The Brontes - An Inspirational Family
Talent In Spades
The surviving Bronte children, Charlotte, Emily, Anne, and brother Branwell, were a curious yet gifted brood that excelled in the arts of prose and drawing. All of them, with no formal artistic training, were accomplished writers, poets, and even artists.
Raised in a religious and strict home, the family was extremely close-knit and, though social and well-known in the local populace, very drawn to home and familial ties.
From this one family, and especially its three interminable and ill-fated adult daughters, we have some of the greatest, classical works of the past few centuries available to us.
Charlotte, born 21 April 1816, was the eldest of the three famous authoring sisters. She is most well-known for the classic novel, Jane Eyre, and is considered the standard for English literature.
Charlotte died on 31 March 1855, nine months after her marriage to Arthur Bell Nichols, and pregnant with their first child. She was 38 years of age.
Though only known for her one, full novel, Wuthering Heights, Emily Bronte is heralded as one of the world's great writers. A poet and author, Emily was born 30 July 1818, making her the second-eldest of her surviving siblings.
As an adult, Emily was perpetually homesick whenever she moved away from her family at Haworth, and seemed to rally only when near to those she loved and the comforts of home.
Her bright spark of genius was cut short at the tender age of 30 after she caught and succumbed to the tuberculosis that had claimed the life of her brother, Branwell, the proceeding September. She died on 19 December 1848.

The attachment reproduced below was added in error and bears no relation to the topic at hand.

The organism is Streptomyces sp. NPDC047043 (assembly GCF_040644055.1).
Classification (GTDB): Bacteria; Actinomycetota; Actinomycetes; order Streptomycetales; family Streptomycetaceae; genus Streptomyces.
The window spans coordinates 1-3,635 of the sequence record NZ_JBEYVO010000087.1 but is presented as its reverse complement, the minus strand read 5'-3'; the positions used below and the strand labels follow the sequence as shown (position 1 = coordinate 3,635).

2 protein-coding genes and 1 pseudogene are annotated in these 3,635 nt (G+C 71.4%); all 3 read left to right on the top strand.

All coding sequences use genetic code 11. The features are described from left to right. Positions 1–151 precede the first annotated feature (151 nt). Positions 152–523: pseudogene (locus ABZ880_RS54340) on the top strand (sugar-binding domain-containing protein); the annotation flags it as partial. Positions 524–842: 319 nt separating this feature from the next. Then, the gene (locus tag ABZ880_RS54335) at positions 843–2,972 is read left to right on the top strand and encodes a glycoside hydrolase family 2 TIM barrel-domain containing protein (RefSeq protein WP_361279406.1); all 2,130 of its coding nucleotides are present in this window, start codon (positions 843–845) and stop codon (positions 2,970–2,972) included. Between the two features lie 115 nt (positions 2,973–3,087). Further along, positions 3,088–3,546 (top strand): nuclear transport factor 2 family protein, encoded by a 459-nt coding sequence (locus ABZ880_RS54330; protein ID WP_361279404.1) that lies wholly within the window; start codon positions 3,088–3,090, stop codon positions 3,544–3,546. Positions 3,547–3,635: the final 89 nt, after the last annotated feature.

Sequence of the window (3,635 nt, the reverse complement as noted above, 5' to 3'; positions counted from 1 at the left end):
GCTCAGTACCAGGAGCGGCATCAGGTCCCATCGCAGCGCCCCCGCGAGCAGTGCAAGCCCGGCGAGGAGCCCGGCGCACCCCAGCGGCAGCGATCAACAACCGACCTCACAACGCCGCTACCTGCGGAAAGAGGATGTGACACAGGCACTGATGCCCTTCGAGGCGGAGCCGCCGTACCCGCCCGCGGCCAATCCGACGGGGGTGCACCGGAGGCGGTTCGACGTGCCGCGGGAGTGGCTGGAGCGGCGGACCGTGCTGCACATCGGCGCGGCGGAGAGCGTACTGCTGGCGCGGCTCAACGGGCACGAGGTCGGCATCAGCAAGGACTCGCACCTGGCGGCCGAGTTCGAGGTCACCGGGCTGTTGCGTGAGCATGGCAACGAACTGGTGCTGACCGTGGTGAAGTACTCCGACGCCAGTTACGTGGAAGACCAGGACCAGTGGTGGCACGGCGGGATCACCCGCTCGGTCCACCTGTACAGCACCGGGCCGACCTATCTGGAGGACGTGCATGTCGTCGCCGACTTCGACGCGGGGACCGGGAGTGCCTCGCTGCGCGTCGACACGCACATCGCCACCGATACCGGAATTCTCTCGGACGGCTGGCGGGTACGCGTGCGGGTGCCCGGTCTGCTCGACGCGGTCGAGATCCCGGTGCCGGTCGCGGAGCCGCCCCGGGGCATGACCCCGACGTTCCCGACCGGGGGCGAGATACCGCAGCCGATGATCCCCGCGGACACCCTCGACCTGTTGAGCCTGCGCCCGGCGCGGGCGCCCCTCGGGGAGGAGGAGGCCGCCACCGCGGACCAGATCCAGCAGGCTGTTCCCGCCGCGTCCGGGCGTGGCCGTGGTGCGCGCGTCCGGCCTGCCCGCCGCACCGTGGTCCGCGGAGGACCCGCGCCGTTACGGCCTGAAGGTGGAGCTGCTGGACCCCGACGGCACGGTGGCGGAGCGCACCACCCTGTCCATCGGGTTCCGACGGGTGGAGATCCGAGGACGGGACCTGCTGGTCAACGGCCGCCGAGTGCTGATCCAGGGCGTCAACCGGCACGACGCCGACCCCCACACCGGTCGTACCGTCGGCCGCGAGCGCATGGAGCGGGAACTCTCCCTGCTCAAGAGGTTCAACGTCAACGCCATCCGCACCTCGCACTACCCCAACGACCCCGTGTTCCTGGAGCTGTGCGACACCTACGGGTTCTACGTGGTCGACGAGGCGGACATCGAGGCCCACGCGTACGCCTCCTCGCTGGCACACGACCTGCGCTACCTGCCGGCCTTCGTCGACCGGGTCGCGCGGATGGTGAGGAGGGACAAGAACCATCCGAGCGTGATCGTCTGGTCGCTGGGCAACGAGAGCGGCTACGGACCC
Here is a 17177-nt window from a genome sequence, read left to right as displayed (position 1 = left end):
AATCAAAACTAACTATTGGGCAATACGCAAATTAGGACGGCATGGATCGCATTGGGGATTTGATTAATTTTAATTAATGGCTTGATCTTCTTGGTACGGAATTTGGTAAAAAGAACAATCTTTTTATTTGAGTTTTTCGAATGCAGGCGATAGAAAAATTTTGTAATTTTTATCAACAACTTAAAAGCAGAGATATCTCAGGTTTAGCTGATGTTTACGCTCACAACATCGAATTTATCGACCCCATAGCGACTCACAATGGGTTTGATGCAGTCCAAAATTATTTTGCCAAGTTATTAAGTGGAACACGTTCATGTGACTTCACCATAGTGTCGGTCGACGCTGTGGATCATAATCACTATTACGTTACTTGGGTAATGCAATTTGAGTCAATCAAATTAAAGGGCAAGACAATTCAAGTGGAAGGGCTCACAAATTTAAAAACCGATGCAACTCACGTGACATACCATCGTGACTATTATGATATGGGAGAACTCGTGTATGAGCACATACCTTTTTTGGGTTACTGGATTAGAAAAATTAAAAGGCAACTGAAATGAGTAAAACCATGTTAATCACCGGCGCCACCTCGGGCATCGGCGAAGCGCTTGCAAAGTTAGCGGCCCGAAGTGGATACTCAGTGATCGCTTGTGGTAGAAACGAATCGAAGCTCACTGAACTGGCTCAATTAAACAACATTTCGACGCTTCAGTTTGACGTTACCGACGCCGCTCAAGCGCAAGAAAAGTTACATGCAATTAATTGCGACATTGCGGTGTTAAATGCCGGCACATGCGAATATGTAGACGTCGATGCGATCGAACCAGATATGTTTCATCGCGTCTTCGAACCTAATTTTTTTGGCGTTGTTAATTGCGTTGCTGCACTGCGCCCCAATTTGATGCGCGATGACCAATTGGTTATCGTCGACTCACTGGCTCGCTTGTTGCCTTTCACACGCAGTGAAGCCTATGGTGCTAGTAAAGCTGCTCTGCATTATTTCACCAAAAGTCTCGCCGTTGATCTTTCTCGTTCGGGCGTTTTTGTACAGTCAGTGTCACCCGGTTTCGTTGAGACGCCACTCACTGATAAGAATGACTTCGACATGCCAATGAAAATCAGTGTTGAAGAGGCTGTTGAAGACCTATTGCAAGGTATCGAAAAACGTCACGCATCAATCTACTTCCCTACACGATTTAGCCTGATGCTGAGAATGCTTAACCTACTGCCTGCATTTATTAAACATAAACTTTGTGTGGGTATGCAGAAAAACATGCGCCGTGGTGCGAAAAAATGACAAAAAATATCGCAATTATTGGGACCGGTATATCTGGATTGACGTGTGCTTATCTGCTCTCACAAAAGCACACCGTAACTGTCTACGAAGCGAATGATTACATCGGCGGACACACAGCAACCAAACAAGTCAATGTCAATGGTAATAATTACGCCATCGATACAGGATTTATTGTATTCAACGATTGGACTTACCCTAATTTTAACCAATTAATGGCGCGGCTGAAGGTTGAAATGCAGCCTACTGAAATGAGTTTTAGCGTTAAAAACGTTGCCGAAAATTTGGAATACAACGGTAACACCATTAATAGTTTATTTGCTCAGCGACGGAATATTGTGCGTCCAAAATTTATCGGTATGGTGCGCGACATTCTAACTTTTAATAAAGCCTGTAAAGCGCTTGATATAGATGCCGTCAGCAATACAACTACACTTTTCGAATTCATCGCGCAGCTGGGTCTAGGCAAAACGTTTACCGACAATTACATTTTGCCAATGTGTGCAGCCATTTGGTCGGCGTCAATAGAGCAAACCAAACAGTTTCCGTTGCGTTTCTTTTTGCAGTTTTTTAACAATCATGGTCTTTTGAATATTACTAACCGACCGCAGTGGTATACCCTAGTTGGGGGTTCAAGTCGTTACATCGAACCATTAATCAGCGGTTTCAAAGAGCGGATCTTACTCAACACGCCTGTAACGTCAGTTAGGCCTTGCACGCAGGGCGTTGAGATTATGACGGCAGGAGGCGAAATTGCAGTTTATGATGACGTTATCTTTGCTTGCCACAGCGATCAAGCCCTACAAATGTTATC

The youngest of the novelist sisters and, in fact, all of the Bronte children, Anne Bronte was born on 17 January 1820. She is most well-known for the classic novel Agnes Grey.
A Christian Universalist, young Anne was the most pious of the Bronte sisters. She succumbed to tuberculosis, at the age of 29, just a year after the disease took her siblings, Emily and Branwell. She breathed her last on 28 May 1849.
A Time of Men
Another amazing feat of the talented sisters was their ability to be recognized and respected for their talents in the early to mid 1800s; an era when women were more seen and not heard, and certainly not treated as equals.
The times were so biased towards keen and ambitious women that the sisters originally published their works, including the volume of poetry, Poems by Currer, Ellis, and Acton Bell, under pseudonyms in 1846. Currer Bell was Charlotte, Ellis Bell the chosen name for Emily, and Acton Bell the moniker for Anne.
More by this Author
Though well-known the world over during her time in the early 20th century, Isadora Duncan is a name rarely heard in today's society. An independent, rebellious, and mercurial woman who shocked her conservative peers,...